pamela andrewsFebruary 11, 2019 | By Kevin Beaugrand

This story is part of a collaborative project between Project: Cold Case and a University of North Florida Journalism class.

At one o’clock in the morning, December 17, 1984, Vivian Andrews woke to pray for her five sisters.

“I started with my older sister and I went to my sister Brenda, to my sister Joyce, to my sister Lily, and I got to Pamela,” Andrews said. “And I said, ‘Lord, you know that she’s miserable. And I’m asking you Lord, whatever your will is, let your will be done.’” Four and a half hours later, Pamela’s body was discovered by a can-collector behind the YMCA on Riverside Avenue.

Pamela Andrews was described by her sister as a vibrant, complex, articulate world traveler. Andrews was a writer and poet who studied journalism at the University of North Florida in the 1970s. Her sister Vivian said she “could tell a story about you and make the world laugh or make you cry.”

Pamela was born on October 7th, 1950 and grew up in Jacksonville. She later moved to Baltimore, where she attended community college and received her associate’s degree. A forward-thinking woman, then 21-year-old Pamela welcomed 14-year-old Vivian to her home when Vivian sought to escape the racism of the South in 1972.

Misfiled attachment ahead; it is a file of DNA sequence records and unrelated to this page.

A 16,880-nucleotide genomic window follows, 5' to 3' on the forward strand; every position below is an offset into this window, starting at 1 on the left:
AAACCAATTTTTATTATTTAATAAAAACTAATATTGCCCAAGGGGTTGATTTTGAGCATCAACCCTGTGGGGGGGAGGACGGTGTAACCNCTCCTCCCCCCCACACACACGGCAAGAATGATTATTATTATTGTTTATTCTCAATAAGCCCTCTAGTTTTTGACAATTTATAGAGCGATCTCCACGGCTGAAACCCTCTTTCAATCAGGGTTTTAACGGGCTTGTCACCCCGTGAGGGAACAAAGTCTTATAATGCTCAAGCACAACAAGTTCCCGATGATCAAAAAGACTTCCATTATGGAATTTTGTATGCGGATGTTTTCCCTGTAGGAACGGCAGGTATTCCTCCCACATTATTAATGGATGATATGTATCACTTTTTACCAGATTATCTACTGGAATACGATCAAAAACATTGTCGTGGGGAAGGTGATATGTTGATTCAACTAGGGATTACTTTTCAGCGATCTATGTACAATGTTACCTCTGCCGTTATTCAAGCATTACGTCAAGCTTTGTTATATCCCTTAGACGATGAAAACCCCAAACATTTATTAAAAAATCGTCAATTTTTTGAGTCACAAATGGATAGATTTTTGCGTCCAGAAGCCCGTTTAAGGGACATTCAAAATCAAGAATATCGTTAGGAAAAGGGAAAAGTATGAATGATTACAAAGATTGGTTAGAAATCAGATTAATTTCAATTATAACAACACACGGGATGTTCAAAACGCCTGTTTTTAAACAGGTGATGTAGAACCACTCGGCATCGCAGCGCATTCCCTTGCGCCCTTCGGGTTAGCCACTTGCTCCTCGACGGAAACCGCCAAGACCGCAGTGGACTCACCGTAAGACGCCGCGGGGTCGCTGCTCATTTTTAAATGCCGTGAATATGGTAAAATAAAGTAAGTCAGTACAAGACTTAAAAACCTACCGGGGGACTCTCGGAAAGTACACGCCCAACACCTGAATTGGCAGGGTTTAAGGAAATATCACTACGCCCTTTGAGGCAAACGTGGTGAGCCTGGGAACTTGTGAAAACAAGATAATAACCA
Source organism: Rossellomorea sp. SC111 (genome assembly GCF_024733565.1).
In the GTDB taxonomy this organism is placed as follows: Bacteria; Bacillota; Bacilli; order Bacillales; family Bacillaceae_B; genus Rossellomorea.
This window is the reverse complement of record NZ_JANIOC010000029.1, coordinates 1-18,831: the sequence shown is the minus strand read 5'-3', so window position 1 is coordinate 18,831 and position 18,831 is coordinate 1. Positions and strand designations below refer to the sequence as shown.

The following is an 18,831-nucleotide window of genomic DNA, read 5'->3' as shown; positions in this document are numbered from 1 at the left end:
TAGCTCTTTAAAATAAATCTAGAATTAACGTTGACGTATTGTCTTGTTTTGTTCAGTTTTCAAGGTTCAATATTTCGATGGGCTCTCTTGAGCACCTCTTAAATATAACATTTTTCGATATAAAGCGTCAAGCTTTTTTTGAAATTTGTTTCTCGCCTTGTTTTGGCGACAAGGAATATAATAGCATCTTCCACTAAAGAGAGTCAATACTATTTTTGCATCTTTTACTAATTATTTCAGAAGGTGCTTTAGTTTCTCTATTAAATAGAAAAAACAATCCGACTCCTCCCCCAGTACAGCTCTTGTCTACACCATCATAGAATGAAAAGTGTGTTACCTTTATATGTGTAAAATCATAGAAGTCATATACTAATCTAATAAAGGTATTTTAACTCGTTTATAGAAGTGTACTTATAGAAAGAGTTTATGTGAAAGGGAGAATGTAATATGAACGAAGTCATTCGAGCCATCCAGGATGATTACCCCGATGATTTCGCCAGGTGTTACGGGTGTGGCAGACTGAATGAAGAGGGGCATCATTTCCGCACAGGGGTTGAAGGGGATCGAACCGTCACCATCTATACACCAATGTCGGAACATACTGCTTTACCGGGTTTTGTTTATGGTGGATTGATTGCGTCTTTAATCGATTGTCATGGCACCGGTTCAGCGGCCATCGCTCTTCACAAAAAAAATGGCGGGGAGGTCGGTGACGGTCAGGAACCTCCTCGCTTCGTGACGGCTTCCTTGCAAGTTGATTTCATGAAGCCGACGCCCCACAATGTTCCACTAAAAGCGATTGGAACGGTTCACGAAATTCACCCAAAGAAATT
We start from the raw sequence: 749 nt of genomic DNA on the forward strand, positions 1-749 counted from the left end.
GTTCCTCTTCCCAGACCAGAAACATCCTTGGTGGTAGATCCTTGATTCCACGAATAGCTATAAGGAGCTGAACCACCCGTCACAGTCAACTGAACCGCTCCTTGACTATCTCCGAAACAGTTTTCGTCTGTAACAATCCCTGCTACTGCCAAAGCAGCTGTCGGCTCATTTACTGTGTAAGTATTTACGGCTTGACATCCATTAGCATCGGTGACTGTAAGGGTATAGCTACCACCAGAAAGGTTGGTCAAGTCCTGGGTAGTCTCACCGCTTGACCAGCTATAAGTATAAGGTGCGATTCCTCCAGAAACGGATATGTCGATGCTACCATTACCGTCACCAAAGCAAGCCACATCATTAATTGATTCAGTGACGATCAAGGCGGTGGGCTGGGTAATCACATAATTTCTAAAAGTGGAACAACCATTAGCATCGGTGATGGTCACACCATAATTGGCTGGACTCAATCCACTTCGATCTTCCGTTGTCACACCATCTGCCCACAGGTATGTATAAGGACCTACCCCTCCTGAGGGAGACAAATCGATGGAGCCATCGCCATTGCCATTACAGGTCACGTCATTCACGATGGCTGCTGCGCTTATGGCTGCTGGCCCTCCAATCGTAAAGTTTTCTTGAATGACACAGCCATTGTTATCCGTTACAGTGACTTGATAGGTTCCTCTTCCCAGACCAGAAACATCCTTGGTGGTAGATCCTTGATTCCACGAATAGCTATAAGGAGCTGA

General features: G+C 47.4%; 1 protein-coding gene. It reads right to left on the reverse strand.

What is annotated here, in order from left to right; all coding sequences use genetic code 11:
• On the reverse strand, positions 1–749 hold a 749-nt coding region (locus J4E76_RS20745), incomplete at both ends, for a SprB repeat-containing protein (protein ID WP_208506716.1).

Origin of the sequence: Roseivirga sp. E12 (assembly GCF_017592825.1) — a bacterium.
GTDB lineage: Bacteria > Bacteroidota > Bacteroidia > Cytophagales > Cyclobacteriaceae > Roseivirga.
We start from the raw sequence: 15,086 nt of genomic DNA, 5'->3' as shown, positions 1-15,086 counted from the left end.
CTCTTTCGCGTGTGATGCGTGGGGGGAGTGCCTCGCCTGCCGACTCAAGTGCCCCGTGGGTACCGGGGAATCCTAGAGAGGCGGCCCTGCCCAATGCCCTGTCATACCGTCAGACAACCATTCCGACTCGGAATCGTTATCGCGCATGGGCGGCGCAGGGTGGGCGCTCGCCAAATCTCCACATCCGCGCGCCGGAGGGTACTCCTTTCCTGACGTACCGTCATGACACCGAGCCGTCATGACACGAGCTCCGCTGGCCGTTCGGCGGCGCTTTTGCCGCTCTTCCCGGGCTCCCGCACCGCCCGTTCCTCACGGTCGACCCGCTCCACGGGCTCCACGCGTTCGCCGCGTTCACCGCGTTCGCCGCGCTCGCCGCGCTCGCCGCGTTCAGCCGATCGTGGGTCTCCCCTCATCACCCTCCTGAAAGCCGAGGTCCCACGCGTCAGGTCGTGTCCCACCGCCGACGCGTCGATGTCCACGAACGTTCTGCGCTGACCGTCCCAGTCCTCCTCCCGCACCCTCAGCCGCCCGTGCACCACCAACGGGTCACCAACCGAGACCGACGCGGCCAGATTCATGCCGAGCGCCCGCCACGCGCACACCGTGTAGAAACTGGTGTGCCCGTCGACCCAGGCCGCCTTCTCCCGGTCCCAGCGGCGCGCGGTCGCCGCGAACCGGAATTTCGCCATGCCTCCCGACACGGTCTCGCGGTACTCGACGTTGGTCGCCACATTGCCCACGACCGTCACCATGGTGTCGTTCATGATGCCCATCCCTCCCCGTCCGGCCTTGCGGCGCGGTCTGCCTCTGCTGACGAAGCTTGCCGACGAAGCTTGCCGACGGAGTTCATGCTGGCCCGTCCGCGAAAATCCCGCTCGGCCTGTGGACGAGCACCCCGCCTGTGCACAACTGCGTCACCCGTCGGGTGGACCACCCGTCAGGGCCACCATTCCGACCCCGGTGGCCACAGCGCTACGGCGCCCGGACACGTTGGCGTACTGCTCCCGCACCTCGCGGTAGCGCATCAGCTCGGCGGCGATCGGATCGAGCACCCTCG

“I told my mom, I said, ‘Mom, I respect you, but if a white teacher hits me there’s going to be a problem in Houston.’ And my mother said, ‘Well, they’ll have my permission,” Vivian said. “I wasn’t going to put up with it. I was like, ‘Power to the people,’ and my mom was like, ‘No!’ Pamela was like, all power to the people! She was a little woman but she stood her ground.”

The sisters relocated to South Florida in the early ’80s, which was ground zero for cocaine trafficking and abuse. Sadly, Pamela was one of many who were swept into that violent world.

“For 34 years, every year, I write or call the Jacksonville Sheriff’s Office because I love my sister and her spirit is so alive within mine,” Vivian said. “I owe her, every December, I owe that to her.”

If Pamela were alive today, she would be a great-grandmother.

While Vivian hopes for a resolution in her sister’s cold case, she has made peace with her sister’s murder. “”Whoever it was, wherever they are, they have to make their peace the heart.”

Though her sister is gone, Vivian keeps Pamela’s spirit alive with her wherever she goes.

“I’ll sum it up in the name she gave herself, Nneka Ayanna,” said Vivian. “It means ‘tender joy.’ That’s my tender joy, for life. Every morning, I have a dose of tender joy.”



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